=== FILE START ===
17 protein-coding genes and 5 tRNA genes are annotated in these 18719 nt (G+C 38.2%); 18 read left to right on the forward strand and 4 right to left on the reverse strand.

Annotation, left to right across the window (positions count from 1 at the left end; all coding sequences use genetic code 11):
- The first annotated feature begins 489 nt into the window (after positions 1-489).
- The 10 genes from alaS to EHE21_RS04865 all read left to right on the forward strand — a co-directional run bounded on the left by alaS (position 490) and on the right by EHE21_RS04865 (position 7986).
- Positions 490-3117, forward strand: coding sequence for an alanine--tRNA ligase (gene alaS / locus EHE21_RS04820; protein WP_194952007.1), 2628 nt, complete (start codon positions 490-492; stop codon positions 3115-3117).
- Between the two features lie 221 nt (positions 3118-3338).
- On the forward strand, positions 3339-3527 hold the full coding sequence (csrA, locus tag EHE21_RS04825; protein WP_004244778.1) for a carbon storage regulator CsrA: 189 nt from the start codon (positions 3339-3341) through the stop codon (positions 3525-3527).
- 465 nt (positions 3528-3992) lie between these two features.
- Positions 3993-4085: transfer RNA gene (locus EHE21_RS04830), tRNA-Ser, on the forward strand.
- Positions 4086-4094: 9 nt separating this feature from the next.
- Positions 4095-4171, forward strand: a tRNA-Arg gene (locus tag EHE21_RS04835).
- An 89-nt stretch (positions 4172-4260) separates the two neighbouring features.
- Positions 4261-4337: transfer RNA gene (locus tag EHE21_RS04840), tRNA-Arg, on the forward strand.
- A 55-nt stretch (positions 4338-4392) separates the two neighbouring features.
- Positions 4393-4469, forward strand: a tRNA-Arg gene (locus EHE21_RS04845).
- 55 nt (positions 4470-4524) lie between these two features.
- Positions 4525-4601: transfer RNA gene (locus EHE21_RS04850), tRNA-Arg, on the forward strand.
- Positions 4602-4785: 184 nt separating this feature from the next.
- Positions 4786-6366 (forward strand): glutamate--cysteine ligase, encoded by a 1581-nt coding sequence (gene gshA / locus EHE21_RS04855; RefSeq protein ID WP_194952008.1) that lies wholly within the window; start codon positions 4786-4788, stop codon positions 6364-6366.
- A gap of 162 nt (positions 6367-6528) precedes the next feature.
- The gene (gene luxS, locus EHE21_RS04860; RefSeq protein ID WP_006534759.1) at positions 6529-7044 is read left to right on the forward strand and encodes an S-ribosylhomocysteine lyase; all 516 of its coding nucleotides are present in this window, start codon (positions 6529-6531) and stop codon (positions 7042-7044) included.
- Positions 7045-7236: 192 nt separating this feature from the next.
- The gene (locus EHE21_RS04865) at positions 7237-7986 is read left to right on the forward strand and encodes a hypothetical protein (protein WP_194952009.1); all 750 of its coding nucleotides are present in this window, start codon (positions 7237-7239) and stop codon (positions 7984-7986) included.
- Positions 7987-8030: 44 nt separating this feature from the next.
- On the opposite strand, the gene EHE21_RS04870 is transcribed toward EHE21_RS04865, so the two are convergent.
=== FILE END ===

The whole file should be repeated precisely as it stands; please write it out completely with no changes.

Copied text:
17 protein-coding genes and 5 tRNA genes are annotated in these 18719 nt (G+C 38.2%); 18 read left to right on the forward strand and 4 right to left on the reverse strand.

Annotation, left to right across the window (positions count from 1 at the left end; all coding sequences use genetic code 11):
- The first annotated feature begins 489 nt into the window (after positions 1-489).
- The 10 genes from alaS to EHE21_RS04865 all read left to right on the forward strand — a co-directional run bounded on the left by alaS (position 490) and on the right by EHE21_RS04865 (position 7986).
- Positions 490-3117, forward strand: coding sequence for an alanine--tRNA ligase (gene alaS / locus EHE21_RS04820; protein WP_194952007.1), 2628 nt, complete (start codon positions 490-492; stop codon positions 3115-3117).
- Between the two features lie 221 nt (positions 3118-3338).
- On the forward strand, positions 3339-3527 hold the full coding sequence (csrA, locus tag EHE21_RS04825; protein WP_004244778.1) for a carbon storage regulator CsrA: 189 nt from the start codon (positions 3339-3341) through the stop codon (positions 3525-3527).
- 465 nt (positions 3528-3992) lie between these two features.
- Positions 3993-4085: transfer RNA gene (locus EHE21_RS04830), tRNA-Ser, on the forward strand.
- Positions 4086-4094: 9 nt separating this feature from the next.
- Positions 4095-4171, forward strand: a tRNA-Arg gene (locus tag EHE21_RS04835).
- An 89-nt stretch (positions 4172-4260) separates the two neighbouring features.
- Positions 4261-4337: transfer RNA gene (locus tag EHE21_RS04840), tRNA-Arg, on the forward strand.
- A 55-nt stretch (positions 4338-4392) separates the two neighbouring features.
- Positions 4393-4469, forward strand: a tRNA-Arg gene (locus EHE21_RS04845).
- 55 nt (positions 4470-4524) lie between these two features.
- Positions 4525-4601: transfer RNA gene (locus EHE21_RS04850), tRNA-Arg, on the forward strand.
- Positions 4602-4785: 184 nt separating this feature from the next.
- Positions 4786-6366 (forward strand): glutamate--cysteine ligase, encoded by a 1581-nt coding sequence (gene gshA / locus EHE21_RS04855; RefSeq protein ID WP_194952008.1) that lies wholly within the window; start codon positions 4786-4788, stop codon positions 6364-6366.
- A gap of 162 nt (positions 6367-6528) precedes the next feature.
- The gene (gene luxS, locus EHE21_RS04860; RefSeq protein ID WP_006534759.1) at positions 6529-7044 is read left to right on the forward strand and encodes an S-ribosylhomocysteine lyase; all 516 of its coding nucleotides are present in this window, start codon (positions 6529-6531) and stop codon (positions 7042-7044) included.
- Positions 7045-7236: 192 nt separating this feature from the next.
- The gene (locus EHE21_RS04865) at positions 7237-7986 is read left to right on the forward strand and encodes a hypothetical protein (protein WP_194952009.1); all 750 of its coding nucleotides are present in this window, start codon (positions 7237-7239) and stop codon (positions 7984-7986) included.
- Positions 7987-8030: 44 nt separating this feature from the next.
- On the opposite strand, the gene EHE21_RS04870 is transcribed toward EHE21_RS04865, so the two are convergent.